The fundamental nature of Menzi Simelane , down in his bones and in his genetic code, is to do what he is told by the president and the party. As director general of Justice he attempted to instruct the prosecuting authority to desist from prosecuting Jackie Selebi, he lied for Mbeki, he lied to the Ginwala Commission and he believes the executive has the right to instruct the prosecuting authority – and hang what the constitution says.

Now Jacob Zuma has appointed this man to head the National Prosecuting Authority. This soon after Zuma appointed Mo Shaik – whose only apparent credentials is slavish loyalty to Jacob Zuma – to head the South African Secret Service. The Secret Service and the prosecuting authority? What could he want with those institutions?

(Read that inestimable constitutional law professor and blogger Pierre De Vos for details, transcripts and intemperate language and barbed apology)

There is no doubt – in my mind, at any rate – that Simelane is appointed primarily because he will be prepared to lie and otherwise intervene in the legal process to protect this president and these rulers as he has done for the previous gang.

Only a government entirely overrun with apparatchiks and political gangsters could make an appointment as brazenly  in-your-face as this. This is haughtiness and lack of sensitivity taken to new and dizzying heights. This is the demonstration that the Zuma government will go to any lengths to protect itself from legal prosecution – no matter what the consequences for sentiment, constitutionality and good governance.

The declining years of Apartheid saw the best of young Afrikaners abandoning the party and the bureaucracy of government. What they left behind was an increasingly predatory state in terminal decline, deeply corrupt and entirely dependent on patronage and extra-legal manipulation.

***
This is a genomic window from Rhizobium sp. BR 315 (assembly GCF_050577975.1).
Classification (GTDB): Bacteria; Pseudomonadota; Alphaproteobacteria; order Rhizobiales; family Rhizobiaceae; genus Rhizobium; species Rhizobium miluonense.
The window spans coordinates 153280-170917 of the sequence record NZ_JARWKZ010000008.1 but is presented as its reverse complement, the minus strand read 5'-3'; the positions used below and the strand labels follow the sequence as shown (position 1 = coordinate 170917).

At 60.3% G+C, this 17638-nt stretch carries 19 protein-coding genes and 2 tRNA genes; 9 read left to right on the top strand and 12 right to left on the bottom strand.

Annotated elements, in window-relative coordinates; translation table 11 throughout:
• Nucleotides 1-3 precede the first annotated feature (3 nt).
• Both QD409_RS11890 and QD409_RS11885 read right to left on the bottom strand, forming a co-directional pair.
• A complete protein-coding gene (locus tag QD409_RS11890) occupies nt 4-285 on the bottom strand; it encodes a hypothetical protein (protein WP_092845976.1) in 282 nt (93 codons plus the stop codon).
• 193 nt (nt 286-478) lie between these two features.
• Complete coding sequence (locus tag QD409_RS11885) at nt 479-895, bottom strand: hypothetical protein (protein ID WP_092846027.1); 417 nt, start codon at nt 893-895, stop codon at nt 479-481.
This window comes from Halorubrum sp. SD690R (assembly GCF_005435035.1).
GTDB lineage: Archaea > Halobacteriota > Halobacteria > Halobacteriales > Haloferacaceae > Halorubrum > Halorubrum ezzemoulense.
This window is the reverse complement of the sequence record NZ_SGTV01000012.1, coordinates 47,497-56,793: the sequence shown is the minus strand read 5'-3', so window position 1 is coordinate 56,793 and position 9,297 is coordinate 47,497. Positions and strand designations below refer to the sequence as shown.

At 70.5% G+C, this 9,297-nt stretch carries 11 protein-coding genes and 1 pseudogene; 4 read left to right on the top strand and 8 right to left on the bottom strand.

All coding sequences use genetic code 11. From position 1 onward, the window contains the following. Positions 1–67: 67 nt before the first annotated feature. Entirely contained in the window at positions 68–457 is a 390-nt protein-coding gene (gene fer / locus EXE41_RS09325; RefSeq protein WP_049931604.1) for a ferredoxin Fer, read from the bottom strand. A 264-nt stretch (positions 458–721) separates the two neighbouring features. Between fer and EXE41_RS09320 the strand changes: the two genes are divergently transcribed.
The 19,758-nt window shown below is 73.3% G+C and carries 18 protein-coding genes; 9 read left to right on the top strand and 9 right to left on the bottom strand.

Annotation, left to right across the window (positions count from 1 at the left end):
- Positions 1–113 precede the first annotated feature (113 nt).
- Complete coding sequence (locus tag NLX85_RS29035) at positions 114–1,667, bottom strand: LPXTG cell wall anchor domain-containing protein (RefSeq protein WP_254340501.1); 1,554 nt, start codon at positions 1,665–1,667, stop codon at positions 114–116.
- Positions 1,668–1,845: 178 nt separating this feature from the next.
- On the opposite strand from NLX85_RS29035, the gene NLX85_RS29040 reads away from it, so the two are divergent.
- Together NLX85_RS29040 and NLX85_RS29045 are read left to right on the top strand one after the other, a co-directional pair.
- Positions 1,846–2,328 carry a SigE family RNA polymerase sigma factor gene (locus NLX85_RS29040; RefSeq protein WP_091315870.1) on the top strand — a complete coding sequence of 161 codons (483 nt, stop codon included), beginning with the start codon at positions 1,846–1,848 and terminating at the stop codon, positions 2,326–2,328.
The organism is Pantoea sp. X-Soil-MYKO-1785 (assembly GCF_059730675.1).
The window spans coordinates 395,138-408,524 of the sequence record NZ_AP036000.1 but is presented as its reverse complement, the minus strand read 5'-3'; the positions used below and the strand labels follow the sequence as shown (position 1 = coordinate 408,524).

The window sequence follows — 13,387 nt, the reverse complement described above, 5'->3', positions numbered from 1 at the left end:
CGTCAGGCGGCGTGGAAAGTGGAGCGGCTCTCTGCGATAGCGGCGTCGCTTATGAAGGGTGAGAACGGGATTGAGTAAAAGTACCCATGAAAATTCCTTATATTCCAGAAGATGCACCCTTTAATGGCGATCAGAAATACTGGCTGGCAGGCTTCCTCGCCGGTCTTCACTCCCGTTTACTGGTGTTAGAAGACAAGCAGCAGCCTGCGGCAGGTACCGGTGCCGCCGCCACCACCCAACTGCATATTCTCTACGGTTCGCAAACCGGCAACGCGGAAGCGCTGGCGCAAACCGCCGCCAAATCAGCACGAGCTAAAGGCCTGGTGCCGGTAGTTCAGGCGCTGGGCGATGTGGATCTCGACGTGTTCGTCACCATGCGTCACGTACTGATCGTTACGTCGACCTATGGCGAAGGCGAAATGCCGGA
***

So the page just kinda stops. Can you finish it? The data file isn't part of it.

This is the brink upon which we again stand.

This war won’t be won from our air-conditioned offices but in the branches and structures of the ANC, just as it happened in the build-up to Polokwane. – Zwelenzima Vavi at a press conference yesterday (30/11/2009)

It’s over; Cosatu is back where it belongs.

The trade union ally fought its way into the ruling tent and finally gained admittance at the Polokwane conference of the ANC in 2007.

Cosatu has, since its formation in Durban on December 1 1985,  played the role of the prickly and critical ally of the ANC.

The organisation has consistently been on the side of the angels (in that role, anyway), acting as the stern fraternal critic of government and the ruling party on issues as diverse as Zimbabwe, HIV/AIDS and corruption. After the end of legislative Apartheid in 1994 the glue that had bound Cosatu to the ANC was weakened and Cosatu became ever more strident in its criticisms – especially of cronyism.